So we sat talking for a couple of hours, and they closed shop at 5 — Stefanía the young president of the Samaritani, within a few weeks or months of taking her bar exam if I understood rightly, and Don Graziano the parish priest, a lively good presence, helping close the building; and Edda on her way to an art exhibit at the Rocca, did I want to tag along? Not to the exhibit, but I'd love the ride: had enough walking for the day and that road between Niccone and Umbertide not the greatest; happily dropped off in Piazza XXV Aprile. A bit tired but feet didn't hurt or anything: so it's just taking a while to get my legs back.

Quick trip to supermarket — catfood, limoncello — and to Angelo's — milk, bread, yogurt; photos, CD's; laundry, etc.; dinner — pasta, garlic, rosso di Conero 4E50 the bottle, oddly enough bottled in Castelplanio: and then the arrival at 8:30 of the mythical Irene! at last, per our appointment.

An elegant woman, we sat at the kitchen table and talked electric bills (about 25E a month), gas bills (250E a month in season, and just like in the States, tax heaped on tax, about 55% of the bill is one kind of tax or another), mailbox key (lost by a previous tenant, we make do with coat hangers) — but I asked, where do I buy a mailbox, do I need a permit, etc.? Via Grilli 100 m from the house, and no. And what about the police papers? We squinted at them together — she didn't know Ann's birthdate any more than I do, and said I should go talk to the police, [. . .], this is absurd; OK —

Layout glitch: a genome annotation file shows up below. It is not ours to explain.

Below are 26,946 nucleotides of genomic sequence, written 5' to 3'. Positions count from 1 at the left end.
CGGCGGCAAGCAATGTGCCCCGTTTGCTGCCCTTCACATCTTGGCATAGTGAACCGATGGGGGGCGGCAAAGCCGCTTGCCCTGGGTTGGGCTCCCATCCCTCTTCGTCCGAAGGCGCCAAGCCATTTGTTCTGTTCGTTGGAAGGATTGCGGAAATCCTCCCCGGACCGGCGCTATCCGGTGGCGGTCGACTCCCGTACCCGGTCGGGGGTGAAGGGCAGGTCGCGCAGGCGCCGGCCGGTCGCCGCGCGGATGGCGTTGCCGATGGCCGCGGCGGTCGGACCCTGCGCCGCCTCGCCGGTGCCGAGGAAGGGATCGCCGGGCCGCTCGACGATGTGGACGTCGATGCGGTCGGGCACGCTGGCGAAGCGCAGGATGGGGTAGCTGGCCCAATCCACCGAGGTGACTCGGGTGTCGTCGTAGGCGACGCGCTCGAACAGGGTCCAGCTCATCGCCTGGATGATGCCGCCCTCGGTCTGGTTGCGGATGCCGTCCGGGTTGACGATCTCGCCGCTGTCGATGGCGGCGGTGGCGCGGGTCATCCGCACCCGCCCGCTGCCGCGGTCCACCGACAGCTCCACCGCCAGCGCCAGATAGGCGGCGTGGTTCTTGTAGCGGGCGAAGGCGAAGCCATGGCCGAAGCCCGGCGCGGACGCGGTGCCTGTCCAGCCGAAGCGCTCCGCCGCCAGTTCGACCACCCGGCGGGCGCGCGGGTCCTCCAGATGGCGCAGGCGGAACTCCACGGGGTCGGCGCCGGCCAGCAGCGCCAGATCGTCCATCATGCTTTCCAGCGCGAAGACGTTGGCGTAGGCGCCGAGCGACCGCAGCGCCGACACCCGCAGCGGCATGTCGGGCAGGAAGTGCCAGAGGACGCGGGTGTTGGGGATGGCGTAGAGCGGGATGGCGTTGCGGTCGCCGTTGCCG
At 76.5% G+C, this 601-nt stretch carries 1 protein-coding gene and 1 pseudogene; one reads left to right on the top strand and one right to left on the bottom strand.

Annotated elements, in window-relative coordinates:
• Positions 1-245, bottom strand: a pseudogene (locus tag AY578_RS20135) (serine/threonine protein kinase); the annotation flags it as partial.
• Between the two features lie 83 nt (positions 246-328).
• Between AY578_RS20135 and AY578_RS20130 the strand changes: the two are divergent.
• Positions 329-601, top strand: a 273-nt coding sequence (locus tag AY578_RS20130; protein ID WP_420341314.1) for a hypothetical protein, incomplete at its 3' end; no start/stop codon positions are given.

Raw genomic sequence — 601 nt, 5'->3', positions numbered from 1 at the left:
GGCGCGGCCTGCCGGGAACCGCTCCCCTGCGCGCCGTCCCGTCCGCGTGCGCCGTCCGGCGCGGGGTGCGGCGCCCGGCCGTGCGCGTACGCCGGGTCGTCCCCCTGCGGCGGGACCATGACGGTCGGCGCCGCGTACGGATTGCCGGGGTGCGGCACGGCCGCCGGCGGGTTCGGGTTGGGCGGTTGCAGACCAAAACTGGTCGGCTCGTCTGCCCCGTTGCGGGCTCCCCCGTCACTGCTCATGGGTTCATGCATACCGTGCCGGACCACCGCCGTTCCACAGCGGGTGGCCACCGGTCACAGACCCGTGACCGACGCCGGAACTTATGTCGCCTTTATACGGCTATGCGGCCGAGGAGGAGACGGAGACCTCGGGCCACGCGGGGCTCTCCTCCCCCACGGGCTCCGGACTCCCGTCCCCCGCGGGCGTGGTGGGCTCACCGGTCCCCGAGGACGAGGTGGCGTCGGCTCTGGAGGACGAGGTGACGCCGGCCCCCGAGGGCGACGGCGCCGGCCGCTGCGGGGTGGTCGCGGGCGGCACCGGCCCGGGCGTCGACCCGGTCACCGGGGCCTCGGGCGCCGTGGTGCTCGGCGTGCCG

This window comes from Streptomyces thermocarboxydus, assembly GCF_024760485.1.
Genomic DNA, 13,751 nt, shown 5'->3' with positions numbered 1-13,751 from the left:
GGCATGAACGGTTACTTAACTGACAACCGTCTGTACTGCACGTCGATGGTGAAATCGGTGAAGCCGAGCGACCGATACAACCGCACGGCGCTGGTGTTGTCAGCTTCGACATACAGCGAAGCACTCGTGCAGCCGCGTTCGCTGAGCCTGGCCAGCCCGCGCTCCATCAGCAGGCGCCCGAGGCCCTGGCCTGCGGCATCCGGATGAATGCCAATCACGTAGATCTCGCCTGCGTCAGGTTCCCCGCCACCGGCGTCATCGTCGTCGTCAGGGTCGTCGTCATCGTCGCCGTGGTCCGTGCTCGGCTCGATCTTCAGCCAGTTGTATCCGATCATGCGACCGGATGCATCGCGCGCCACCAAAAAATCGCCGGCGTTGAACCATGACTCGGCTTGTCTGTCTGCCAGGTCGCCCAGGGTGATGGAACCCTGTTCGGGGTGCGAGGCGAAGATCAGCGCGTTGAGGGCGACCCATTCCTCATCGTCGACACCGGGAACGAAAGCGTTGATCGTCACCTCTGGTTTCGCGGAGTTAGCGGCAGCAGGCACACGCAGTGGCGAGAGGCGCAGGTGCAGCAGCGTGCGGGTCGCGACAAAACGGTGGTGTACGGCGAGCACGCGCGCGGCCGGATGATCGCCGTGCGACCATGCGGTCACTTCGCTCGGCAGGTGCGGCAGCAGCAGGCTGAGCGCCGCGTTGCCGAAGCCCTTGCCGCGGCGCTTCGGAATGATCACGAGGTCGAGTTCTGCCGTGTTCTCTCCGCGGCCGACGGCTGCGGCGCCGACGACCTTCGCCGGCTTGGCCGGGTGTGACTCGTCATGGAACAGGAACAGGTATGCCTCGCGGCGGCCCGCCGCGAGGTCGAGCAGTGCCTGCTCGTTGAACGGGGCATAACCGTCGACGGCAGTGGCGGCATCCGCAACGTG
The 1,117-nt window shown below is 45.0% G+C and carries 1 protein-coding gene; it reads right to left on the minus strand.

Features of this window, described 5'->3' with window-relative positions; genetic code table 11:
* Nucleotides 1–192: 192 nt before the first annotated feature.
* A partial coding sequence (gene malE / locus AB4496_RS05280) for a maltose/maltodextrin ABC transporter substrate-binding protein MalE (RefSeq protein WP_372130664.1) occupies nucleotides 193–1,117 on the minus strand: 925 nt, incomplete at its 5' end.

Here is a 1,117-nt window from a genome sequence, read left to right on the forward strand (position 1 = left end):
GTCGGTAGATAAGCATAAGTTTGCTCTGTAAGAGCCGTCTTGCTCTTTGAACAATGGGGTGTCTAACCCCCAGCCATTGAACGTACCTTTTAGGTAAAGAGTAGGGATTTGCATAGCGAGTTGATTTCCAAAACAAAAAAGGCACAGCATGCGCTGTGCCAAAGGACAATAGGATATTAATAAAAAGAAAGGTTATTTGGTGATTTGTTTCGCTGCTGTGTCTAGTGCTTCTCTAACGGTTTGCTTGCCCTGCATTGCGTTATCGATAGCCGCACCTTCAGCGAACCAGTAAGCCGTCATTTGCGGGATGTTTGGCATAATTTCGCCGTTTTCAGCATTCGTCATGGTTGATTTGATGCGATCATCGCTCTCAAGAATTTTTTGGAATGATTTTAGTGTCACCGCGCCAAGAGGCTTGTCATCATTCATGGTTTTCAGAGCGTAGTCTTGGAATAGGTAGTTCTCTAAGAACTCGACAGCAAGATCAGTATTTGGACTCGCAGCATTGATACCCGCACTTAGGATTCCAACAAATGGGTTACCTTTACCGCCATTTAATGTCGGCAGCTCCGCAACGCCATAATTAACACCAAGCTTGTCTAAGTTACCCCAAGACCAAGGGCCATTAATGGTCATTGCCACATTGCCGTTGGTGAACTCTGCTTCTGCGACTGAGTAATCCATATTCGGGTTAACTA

Cats: the one I saw with the half-eaten face, that I've not so much as seen since, let alone been able to catch — she's as much at a loss as I am; both cats, she said, were adults in 1990 — Big White surely not, by my guess about 8 or 9 — still, very painful to think of the other in such bad shape (although she didn't seem to be in pain, but so very hard to tell with cats).

I should open windows to clear any moldiness; the house much safer now than it was, with bars on windows: me, still scared to do so.